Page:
For a change I disagree a bit. Although if I can paraphrase from Star Trek, I still trust your instincts better than my facts.

I have the math for the sort of calcs that they are doing in that sheet, and I even checked the calcs using my math independantly of the technique that they are using and it's ok.

Although the words 'STC' are being banded about on the spreadsheet, if you ignore that and use the calculation ability by entering db TL for each frequency one at a time, and write the results down for the usual 125/250/500/1k/2k/4k, then you do get the frequency band values.

When using the spreadsheet I ignore the top parts about Walls/Floors/Doors/Windows and just use the 'custom' part at the bottom. Relative to doing the log math, I find this spreadsheet to be quite a timesaver.

The first time I saw these calcs being done for gaps around doors was in http://www.mom.gov.sg/MOM/OHD/Others/N&VIBPart4.pdf on page 5, where they did the same calcs as the spreadsheet showing one frequency, but recommending that the calcs be done over and over for each frequency band.

The only problem is
It's hardly possible to calculate this correct.
A gap is as well a filter as a resonant channel.

Obviously 100% correct is impossible here. I was hoping for a +- 4db accuracy.
I'm not sure if your comment makes the whole exercise of using the spreadsheet pointless for this door-gap-seal calcs, although it should still be useful for door vs wall estimates. But apparently we can't calculate the door.
Regards
Bob Golds
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Postby Eric.Desart » Sat Mar 13, 2004 9:29 am

Bob wrote:Eric:

I'm not sure why this post is in this thread, rather than in 'door seal calcs'.
I had a look to this STC calculator you referred in RO.

I presume you're referring to http://www.componentacoustics.com/Sound ... lator.html
You can only calculate a weighted STC based on weighted frequency band values.
For a change I disagree a bit. Although if I can paraphrase from Star Trek, I still trust your instincts better than my facts.
.


Sorry, I hadn't seen this "door seal calcs" thread yet when I entered my message. If I did, I should have put it there. So you're right it's better placed there.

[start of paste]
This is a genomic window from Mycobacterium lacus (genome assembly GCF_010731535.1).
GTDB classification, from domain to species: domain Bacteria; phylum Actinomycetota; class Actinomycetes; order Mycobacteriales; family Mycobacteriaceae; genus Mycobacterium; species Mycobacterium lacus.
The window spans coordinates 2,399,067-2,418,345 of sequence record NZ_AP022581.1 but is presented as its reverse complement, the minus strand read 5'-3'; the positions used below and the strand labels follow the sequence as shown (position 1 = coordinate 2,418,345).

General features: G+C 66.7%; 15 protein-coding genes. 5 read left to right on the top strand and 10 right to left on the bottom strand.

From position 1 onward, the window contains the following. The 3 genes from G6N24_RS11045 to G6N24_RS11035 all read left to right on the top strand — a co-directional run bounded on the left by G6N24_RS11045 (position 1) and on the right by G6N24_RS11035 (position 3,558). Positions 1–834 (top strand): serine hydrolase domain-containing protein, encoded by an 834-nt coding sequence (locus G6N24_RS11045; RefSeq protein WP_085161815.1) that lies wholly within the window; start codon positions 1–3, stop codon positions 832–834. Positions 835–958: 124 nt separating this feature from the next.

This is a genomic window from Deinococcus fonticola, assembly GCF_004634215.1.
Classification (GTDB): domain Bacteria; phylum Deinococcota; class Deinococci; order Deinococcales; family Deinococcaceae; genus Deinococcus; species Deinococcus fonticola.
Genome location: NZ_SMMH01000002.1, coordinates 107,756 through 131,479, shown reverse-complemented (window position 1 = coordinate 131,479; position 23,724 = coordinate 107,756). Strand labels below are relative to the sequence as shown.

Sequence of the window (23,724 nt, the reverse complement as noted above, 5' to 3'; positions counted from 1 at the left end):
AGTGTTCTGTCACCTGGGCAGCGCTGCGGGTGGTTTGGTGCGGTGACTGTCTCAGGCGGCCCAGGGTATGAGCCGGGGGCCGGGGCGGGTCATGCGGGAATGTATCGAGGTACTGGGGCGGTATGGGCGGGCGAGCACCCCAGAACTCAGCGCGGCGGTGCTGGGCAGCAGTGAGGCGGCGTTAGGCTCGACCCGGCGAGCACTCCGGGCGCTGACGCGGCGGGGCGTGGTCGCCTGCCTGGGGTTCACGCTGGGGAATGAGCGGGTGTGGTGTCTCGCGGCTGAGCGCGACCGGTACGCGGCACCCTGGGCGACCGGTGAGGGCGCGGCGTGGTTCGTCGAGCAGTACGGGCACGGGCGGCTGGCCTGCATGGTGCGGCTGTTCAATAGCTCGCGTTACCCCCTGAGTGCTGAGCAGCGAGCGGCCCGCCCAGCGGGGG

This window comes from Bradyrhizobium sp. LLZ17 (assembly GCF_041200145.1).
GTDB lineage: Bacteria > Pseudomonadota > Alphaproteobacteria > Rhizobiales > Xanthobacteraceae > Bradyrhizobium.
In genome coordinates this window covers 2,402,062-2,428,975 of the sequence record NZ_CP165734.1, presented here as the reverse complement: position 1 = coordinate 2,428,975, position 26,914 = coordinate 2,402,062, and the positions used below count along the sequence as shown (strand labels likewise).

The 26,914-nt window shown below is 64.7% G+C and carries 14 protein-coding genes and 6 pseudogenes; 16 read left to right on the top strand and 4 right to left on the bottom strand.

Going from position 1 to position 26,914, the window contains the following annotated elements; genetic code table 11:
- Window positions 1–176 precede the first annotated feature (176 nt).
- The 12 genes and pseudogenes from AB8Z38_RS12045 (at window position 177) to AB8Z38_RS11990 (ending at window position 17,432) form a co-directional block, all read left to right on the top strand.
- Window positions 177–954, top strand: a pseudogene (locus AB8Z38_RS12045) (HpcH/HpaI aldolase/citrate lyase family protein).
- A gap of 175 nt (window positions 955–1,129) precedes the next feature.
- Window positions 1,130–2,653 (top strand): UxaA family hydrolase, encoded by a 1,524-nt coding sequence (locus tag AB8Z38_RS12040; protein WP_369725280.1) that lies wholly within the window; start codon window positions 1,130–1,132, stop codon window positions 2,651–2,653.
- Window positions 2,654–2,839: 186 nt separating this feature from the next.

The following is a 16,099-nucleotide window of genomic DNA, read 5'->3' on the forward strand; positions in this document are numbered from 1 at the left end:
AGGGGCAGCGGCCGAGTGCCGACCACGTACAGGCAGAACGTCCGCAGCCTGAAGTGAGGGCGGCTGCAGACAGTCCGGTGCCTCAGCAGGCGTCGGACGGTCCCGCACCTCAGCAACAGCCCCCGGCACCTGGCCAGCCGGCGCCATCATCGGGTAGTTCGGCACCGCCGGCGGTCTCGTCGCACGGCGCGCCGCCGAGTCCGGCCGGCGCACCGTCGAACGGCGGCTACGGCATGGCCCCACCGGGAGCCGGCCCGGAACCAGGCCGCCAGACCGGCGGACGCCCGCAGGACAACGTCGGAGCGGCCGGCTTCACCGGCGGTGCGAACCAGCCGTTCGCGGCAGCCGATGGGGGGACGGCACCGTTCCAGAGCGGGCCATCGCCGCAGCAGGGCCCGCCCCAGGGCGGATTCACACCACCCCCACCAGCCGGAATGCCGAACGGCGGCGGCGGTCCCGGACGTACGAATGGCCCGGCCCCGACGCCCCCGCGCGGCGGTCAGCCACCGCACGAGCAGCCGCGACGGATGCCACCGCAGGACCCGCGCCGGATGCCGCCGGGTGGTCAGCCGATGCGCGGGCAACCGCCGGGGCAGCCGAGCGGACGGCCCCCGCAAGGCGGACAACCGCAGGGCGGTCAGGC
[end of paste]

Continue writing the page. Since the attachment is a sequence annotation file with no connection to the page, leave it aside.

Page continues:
Yes I referred to that calculator.
And this are not my insticts but just acoustic math.
STC is not an energetic weighting. Only this fact alone makes it uncorrect to use a related single number rating as basis for a subsequent energetic calculation.
If I'm not sure about something, or I tell an opinion or assumption, I clearly will state that.

It will be about correct, but how correct ........?
STC (told about it before) tries to represent an energetic weighting, but dates from a period that logarithmic calculation, due to the lack of calculation means (therefor only accessible or usable for few) is arithmetically and graphically build-up, with additional boundary conditions to limit possible errors.
This means that STC can and will range between + and - errors. Using those numbers for further calculation can cause those errors to be reenforced or neutralized. You just don't know.
So the only manner to calculate this correctly is calculating the individual bands and THEN applying the STC calculation procedure.

They calculate gaps plainly as a surface with a 0 dB TL. I can assure you that small gaps with a relative large depth versus width do not just behave as a simple surface ratio, but have a modal behavior and act also as a filter.

Furthermore they just average everything as if one can do one single thing with the averaged TL of a total room as if one wants to calculate the total soundpower radiated by a room when somewhere free-hanging in space.

As such this calculator is 1 single formula, questionably applied, without any reference to, or explanation of the question marks, and the rest is show.
They better should have shown the formula and explained how it can be used.
Or explain something on this calculator page.

Kind regards
Eric
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Postby Bob » Sat Mar 13, 2004 4:40 pm

They calculate gaps plainly as a surface with a 0 dB TL.

I thought they did that because they had doors without seals, you could blow through the gap around the door, hence 0db.
So in RO I tried to use 30db TL for seals, because I remember reading that for some compression seal advertisement somewhere. There could be better seals, or worse seals, and of course different TL for different frequences for seals.

Your note that the gap behaves differently than a flat surface makes sense.
Since it's a door, who's primary duty is to reduce noise through it, a Filter, which reduces transmission at various frequencies, is a good thing so I'll ignore it and just smile that it's there.
For Model behaviour I'm wondering if it's a bit like mutliple tubes (depth of gap, width of gap, perhaps an angle?). Resonance in a tube, amplifying a few frequencies, and if so would it help to have the spacing between seals set to some multiple of that. Basically try to build a filter at the resonance, or perhaps a little helmholtz in the door itself.

Does anyone know if it is it easier to open a door with rubber compression seals around the thin side of a door, or with felt around the thin side of the door?

Changing the subject a bit (i.e. back to the thread topic) I've found that I do have multi-frequency TL numbers for concrete wall systems in Noise Control In Buildings by Cyril M. Harris. I may inter-compare within the wall systems in the book (e.g. those with magnetic seals and those without - to give me approximate TL numbers for magnetic seals for multiple frequencies)
Regards
Bob Golds
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"Be a rapturist -- the backward of a terrorist. Commit random acts of senseless kindness, whenever possible" - Jake Stonebender